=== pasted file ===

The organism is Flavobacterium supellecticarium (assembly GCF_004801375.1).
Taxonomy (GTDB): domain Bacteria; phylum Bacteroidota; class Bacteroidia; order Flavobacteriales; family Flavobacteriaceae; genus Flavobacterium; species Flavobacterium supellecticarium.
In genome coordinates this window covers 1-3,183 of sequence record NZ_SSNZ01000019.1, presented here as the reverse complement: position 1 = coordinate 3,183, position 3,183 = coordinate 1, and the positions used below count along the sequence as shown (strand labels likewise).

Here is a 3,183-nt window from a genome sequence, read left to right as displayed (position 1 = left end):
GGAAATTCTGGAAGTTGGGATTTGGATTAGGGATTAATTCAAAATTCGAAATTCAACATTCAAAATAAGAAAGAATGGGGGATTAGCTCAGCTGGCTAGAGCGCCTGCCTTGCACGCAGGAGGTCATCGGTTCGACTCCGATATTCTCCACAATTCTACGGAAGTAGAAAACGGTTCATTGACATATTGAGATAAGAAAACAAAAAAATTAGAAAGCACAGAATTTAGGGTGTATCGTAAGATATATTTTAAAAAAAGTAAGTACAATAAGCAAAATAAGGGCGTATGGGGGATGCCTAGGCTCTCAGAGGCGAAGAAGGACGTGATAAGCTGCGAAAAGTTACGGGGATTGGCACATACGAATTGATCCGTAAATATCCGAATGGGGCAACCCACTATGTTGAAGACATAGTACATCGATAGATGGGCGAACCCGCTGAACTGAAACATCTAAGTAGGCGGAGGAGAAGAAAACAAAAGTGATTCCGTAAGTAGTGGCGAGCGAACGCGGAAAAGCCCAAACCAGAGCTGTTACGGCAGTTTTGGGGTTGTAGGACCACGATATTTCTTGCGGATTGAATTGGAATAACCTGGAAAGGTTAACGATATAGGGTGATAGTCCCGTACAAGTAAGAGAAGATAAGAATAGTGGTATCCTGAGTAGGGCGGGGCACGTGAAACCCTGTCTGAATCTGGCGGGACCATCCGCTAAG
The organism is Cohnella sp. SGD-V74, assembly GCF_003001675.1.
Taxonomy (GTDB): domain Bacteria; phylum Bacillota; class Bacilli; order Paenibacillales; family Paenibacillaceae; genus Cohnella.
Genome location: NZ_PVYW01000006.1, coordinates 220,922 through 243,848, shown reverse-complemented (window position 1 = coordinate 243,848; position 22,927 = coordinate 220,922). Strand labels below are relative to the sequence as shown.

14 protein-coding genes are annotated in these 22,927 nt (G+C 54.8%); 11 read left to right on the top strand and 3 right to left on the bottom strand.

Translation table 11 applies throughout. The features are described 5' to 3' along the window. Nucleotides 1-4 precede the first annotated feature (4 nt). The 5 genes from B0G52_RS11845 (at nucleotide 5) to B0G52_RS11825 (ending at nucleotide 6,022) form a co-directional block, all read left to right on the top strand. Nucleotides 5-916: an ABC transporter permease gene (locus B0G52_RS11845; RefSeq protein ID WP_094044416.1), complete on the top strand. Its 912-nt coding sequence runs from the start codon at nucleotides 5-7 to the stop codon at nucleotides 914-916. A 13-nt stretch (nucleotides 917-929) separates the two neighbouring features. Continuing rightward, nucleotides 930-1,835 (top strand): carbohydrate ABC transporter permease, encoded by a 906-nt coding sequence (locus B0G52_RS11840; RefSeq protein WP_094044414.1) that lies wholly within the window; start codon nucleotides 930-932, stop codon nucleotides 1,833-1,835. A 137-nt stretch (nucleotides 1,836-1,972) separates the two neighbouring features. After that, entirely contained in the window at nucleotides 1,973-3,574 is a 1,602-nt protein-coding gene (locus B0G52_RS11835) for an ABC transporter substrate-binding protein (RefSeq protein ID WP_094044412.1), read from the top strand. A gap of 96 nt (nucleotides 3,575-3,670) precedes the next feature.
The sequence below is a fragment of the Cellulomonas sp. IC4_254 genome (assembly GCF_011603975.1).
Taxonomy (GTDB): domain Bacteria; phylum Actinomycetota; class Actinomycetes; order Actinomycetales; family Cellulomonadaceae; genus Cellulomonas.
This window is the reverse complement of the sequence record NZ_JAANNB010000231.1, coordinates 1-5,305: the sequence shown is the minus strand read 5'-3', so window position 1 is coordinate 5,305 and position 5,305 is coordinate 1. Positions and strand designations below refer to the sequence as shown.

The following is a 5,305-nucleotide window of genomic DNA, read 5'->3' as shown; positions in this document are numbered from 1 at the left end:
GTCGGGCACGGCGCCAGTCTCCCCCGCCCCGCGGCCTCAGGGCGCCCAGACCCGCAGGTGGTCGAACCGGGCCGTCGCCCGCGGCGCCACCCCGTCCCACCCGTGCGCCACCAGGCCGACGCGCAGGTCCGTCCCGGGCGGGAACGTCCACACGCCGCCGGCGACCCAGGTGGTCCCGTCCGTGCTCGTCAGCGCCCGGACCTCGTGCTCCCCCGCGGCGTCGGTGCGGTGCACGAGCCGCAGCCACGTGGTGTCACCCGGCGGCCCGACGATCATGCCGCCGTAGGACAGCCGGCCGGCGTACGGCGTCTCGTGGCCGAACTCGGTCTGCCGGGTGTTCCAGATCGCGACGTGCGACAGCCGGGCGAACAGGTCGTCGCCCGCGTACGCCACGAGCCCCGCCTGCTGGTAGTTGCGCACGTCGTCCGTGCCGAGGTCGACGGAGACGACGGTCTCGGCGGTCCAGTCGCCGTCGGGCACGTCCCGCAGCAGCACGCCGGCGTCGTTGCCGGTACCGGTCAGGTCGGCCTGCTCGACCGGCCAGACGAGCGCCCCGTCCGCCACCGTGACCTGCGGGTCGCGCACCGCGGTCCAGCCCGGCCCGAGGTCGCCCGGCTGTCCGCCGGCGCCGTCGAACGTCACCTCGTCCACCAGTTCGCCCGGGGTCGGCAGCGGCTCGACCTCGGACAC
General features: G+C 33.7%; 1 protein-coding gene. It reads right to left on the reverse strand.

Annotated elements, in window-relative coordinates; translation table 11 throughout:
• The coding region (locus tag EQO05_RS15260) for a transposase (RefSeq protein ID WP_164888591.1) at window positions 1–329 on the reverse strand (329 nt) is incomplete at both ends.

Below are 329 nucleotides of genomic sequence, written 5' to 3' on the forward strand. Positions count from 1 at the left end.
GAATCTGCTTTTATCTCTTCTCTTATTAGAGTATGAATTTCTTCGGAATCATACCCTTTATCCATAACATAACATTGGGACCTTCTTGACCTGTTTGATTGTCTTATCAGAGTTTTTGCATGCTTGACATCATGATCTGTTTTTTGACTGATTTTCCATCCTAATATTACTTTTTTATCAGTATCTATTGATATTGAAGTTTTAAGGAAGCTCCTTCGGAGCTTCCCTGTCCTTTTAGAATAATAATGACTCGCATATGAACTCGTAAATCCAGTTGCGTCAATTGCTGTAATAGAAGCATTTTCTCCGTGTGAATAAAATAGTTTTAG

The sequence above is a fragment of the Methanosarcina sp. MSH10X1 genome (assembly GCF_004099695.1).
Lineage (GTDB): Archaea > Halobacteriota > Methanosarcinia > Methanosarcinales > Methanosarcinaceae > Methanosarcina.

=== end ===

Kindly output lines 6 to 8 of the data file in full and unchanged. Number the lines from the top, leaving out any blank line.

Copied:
The organism is Cohnella sp. SGD-V74, assembly GCF_003001675.1.
Taxonomy (GTDB): domain Bacteria; phylum Bacillota; class Bacilli; order Paenibacillales; family Paenibacillaceae; genus Cohnella.
Genome location: NZ_PVYW01000006.1, coordinates 220,922 through 243,848, shown reverse-complemented (window position 1 = coordinate 243,848; position 22,927 = coordinate 220,922). Strand labels below are relative to the sequence as shown.